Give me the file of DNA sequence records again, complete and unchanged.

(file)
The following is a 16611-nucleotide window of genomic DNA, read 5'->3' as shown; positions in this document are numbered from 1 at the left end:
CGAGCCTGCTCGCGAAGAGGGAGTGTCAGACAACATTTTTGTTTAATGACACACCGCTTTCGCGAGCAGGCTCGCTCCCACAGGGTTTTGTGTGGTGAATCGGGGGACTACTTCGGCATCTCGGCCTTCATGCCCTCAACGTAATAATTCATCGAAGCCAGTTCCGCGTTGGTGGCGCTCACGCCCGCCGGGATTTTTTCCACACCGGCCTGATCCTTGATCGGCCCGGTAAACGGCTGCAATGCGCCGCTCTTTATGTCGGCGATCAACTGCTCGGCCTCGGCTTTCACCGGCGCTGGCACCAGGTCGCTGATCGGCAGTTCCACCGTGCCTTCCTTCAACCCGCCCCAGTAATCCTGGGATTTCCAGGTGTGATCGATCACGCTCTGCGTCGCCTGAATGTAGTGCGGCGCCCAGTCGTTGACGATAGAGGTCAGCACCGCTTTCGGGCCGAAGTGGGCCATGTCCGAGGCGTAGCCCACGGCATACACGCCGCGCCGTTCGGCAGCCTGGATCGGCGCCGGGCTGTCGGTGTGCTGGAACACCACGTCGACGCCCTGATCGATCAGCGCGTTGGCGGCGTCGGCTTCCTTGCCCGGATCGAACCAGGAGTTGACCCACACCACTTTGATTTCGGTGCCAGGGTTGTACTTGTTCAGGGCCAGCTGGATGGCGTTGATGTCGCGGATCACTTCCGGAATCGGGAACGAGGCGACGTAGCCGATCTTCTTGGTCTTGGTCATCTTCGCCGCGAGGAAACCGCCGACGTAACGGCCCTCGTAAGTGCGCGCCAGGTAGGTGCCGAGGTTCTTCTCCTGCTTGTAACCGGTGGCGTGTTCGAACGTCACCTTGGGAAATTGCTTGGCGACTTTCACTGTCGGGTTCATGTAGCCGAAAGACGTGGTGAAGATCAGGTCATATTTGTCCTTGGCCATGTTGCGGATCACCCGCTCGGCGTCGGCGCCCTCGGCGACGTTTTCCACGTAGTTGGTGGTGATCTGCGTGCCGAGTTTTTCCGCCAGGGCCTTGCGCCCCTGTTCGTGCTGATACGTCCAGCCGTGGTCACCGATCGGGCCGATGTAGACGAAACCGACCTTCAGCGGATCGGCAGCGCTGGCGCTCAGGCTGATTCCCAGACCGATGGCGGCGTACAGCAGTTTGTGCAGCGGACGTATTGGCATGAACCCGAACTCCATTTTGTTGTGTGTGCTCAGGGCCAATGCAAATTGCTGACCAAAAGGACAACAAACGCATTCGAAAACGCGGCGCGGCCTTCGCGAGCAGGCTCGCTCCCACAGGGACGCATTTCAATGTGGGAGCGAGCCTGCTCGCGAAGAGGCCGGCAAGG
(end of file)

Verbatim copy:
The following is a 16611-nucleotide window of genomic DNA, read 5'->3' as shown; positions in this document are numbered from 1 at the left end:
CGAGCCTGCTCGCGAAGAGGGAGTGTCAGACAACATTTTTGTTTAATGACACACCGCTTTCGCGAGCAGGCTCGCTCCCACAGGGTTTTGTGTGGTGAATCGGGGGACTACTTCGGCATCTCGGCCTTCATGCCCTCAACGTAATAATTCATCGAAGCCAGTTCCGCGTTGGTGGCGCTCACGCCCGCCGGGATTTTTTCCACACCGGCCTGATCCTTGATCGGCCCGGTAAACGGCTGCAATGCGCCGCTCTTTATGTCGGCGATCAACTGCTCGGCCTCGGCTTTCACCGGCGCTGGCACCAGGTCGCTGATCGGCAGTTCCACCGTGCCTTCCTTCAACCCGCCCCAGTAATCCTGGGATTTCCAGGTGTGATCGATCACGCTCTGCGTCGCCTGAATGTAGTGCGGCGCCCAGTCGTTGACGATAGAGGTCAGCACCGCTTTCGGGCCGAAGTGGGCCATGTCCGAGGCGTAGCCCACGGCATACACGCCGCGCCGTTCGGCAGCCTGGATCGGCGCCGGGCTGTCGGTGTGCTGGAACACCACGTCGACGCCCTGATCGATCAGCGCGTTGGCGGCGTCGGCTTCCTTGCCCGGATCGAACCAGGAGTTGACCCACACCACTTTGATTTCGGTGCCAGGGTTGTACTTGTTCAGGGCCAGCTGGATGGCGTTGATGTCGCGGATCACTTCCGGAATCGGGAACGAGGCGACGTAGCCGATCTTCTTGGTCTTGGTCATCTTCGCCGCGAGGAAACCGCCGACGTAACGGCCCTCGTAAGTGCGCGCCAGGTAGGTGCCGAGGTTCTTCTCCTGCTTGTAACCGGTGGCGTGTTCGAACGTCACCTTGGGAAATTGCTTGGCGACTTTCACTGTCGGGTTCATGTAGCCGAAAGACGTGGTGAAGATCAGGTCATATTTGTCCTTGGCCATGTTGCGGATCACCCGCTCGGCGTCGGCGCCCTCGGCGACGTTTTCCACGTAGTTGGTGGTGATCTGCGTGCCGAGTTTTTCCGCCAGGGCCTTGCGCCCCTGTTCGTGCTGATACGTCCAGCCGTGGTCACCGATCGGGCCGATGTAGACGAAACCGACCTTCAGCGGATCGGCAGCGCTGGCGCTCAGGCTGATTCCCAGACCGATGGCGGCGTACAGCAGTTTGTGCAGCGGACGTATTGGCATGAACCCGAACTCCATTTTGTTGTGTGTGCTCAGGGCCAATGCAAATTGCTGACCAAAAGGACAACAAACGCATTCGAAAACGCGGCGCGGCCTTCGCGAGCAGGCTCGCTCCCACAGGGACGCATTTCAATGTGGGAGCGAGCCTGCTCGCGAAGAGGCCGGCAAGG